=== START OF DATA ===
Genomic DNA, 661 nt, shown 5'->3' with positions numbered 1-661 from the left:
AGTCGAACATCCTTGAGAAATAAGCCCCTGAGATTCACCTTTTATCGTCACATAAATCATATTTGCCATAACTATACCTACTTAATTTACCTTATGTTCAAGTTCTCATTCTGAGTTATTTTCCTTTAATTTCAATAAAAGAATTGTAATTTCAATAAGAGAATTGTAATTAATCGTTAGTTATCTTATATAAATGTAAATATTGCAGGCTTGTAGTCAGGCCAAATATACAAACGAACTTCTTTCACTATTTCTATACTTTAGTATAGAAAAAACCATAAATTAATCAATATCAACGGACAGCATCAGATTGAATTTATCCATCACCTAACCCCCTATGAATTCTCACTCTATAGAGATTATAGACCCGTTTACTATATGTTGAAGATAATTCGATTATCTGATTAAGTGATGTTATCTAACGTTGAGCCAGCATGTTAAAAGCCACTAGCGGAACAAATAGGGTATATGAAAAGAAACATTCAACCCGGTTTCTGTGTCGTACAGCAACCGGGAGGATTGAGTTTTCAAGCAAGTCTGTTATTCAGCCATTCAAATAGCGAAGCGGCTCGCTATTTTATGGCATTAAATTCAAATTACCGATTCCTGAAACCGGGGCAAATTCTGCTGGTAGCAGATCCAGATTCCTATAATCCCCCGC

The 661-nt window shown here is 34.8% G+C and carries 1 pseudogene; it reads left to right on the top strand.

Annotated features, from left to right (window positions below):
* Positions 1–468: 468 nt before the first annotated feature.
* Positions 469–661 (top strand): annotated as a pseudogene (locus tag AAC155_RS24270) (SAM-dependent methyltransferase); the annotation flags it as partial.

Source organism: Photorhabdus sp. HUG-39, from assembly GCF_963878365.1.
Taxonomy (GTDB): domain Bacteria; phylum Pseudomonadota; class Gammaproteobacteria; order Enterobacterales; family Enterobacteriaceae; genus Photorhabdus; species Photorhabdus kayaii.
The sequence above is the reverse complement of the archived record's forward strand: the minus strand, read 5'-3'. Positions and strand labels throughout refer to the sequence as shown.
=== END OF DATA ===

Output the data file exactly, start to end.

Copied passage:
Genomic DNA, 661 nt, shown 5'->3' with positions numbered 1-661 from the left:
AGTCGAACATCCTTGAGAAATAAGCCCCTGAGATTCACCTTTTATCGTCACATAAATCATATTTGCCATAACTATACCTACTTAATTTACCTTATGTTCAAGTTCTCATTCTGAGTTATTTTCCTTTAATTTCAATAAAAGAATTGTAATTTCAATAAGAGAATTGTAATTAATCGTTAGTTATCTTATATAAATGTAAATATTGCAGGCTTGTAGTCAGGCCAAATATACAAACGAACTTCTTTCACTATTTCTATACTTTAGTATAGAAAAAACCATAAATTAATCAATATCAACGGACAGCATCAGATTGAATTTATCCATCACCTAACCCCCTATGAATTCTCACTCTATAGAGATTATAGACCCGTTTACTATATGTTGAAGATAATTCGATTATCTGATTAAGTGATGTTATCTAACGTTGAGCCAGCATGTTAAAAGCCACTAGCGGAACAAATAGGGTATATGAAAAGAAACATTCAACCCGGTTTCTGTGTCGTACAGCAACCGGGAGGATTGAGTTTTCAAGCAAGTCTGTTATTCAGCCATTCAAATAGCGAAGCGGCTCGCTATTTTATGGCATTAAATTCAAATTACCGATTCCTGAAACCGGGGCAAATTCTGCTGGTAGCAGATCCAGATTCCTATAATCCCCCGC

The 661-nt window shown here is 34.8% G+C and carries 1 pseudogene; it reads left to right on the top strand.

Annotated features, from left to right (window positions below):
* Positions 1–468: 468 nt before the first annotated feature.
* Positions 469–661 (top strand): annotated as a pseudogene (locus tag AAC155_RS24270) (SAM-dependent methyltransferase); the annotation flags it as partial.

Source organism: Photorhabdus sp. HUG-39, from assembly GCF_963878365.1.
Taxonomy (GTDB): domain Bacteria; phylum Pseudomonadota; class Gammaproteobacteria; order Enterobacterales; family Enterobacteriaceae; genus Photorhabdus; species Photorhabdus kayaii.
The sequence above is the reverse complement of the archived record's forward strand: the minus strand, read 5'-3'. Positions and strand labels throughout refer to the sequence as shown.